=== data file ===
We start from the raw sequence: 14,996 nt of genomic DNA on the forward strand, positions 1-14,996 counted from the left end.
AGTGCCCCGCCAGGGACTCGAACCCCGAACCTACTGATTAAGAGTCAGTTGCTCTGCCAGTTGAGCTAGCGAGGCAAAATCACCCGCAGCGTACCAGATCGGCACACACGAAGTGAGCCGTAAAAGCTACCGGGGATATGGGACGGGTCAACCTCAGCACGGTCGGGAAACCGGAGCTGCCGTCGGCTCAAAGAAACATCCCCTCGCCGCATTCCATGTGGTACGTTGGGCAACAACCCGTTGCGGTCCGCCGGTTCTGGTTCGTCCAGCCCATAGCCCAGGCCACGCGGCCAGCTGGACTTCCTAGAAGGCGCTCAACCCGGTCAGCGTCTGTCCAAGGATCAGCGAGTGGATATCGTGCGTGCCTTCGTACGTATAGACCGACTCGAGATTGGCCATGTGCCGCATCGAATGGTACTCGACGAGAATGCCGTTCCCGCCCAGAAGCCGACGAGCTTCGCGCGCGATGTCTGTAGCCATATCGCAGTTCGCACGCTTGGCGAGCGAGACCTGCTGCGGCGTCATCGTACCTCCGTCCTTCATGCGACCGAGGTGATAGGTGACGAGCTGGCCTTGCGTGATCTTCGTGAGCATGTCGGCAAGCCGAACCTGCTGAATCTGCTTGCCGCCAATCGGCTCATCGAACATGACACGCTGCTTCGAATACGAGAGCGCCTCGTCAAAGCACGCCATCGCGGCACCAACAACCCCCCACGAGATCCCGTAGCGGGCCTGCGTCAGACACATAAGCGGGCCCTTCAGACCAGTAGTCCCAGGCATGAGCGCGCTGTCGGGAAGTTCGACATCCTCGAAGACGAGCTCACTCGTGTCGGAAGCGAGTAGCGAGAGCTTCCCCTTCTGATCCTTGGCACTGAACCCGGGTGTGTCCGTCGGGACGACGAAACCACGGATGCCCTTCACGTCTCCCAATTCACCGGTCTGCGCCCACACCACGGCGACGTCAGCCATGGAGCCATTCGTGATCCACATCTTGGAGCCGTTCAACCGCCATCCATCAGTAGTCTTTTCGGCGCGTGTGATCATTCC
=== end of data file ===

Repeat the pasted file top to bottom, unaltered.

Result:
We start from the raw sequence: 14,996 nt of genomic DNA on the forward strand, positions 1-14,996 counted from the left end.
AGTGCCCCGCCAGGGACTCGAACCCCGAACCTACTGATTAAGAGTCAGTTGCTCTGCCAGTTGAGCTAGCGAGGCAAAATCACCCGCAGCGTACCAGATCGGCACACACGAAGTGAGCCGTAAAAGCTACCGGGGATATGGGACGGGTCAACCTCAGCACGGTCGGGAAACCGGAGCTGCCGTCGGCTCAAAGAAACATCCCCTCGCCGCATTCCATGTGGTACGTTGGGCAACAACCCGTTGCGGTCCGCCGGTTCTGGTTCGTCCAGCCCATAGCCCAGGCCACGCGGCCAGCTGGACTTCCTAGAAGGCGCTCAACCCGGTCAGCGTCTGTCCAAGGATCAGCGAGTGGATATCGTGCGTGCCTTCGTACGTATAGACCGACTCGAGATTGGCCATGTGCCGCATCGAATGGTACTCGACGAGAATGCCGTTCCCGCCCAGAAGCCGACGAGCTTCGCGCGCGATGTCTGTAGCCATATCGCAGTTCGCACGCTTGGCGAGCGAGACCTGCTGCGGCGTCATCGTACCTCCGTCCTTCATGCGACCGAGGTGATAGGTGACGAGCTGGCCTTGCGTGATCTTCGTGAGCATGTCGGCAAGCCGAACCTGCTGAATCTGCTTGCCGCCAATCGGCTCATCGAACATGACACGCTGCTTCGAATACGAGAGCGCCTCGTCAAAGCACGCCATCGCGGCACCAACAACCCCCCACGAGATCCCGTAGCGGGCCTGCGTCAGACACATAAGCGGGCCCTTCAGACCAGTAGTCCCAGGCATGAGCGCGCTGTCGGGAAGTTCGACATCCTCGAAGACGAGCTCACTCGTGTCGGAAGCGAGTAGCGAGAGCTTCCCCTTCTGATCCTTGGCACTGAACCCGGGTGTGTCCGTCGGGACGACGAAACCACGGATGCCCTTCACGTCTCCCAATTCACCGGTCTGCGCCCACACCACGGCGACGTCAGCCATGGAGCCATTCGTGATCCACATCTTGGAGCCGTTCAACCGCCATCCATCAGTAGTCTTTTCGGCGCGTGTGATCATTCC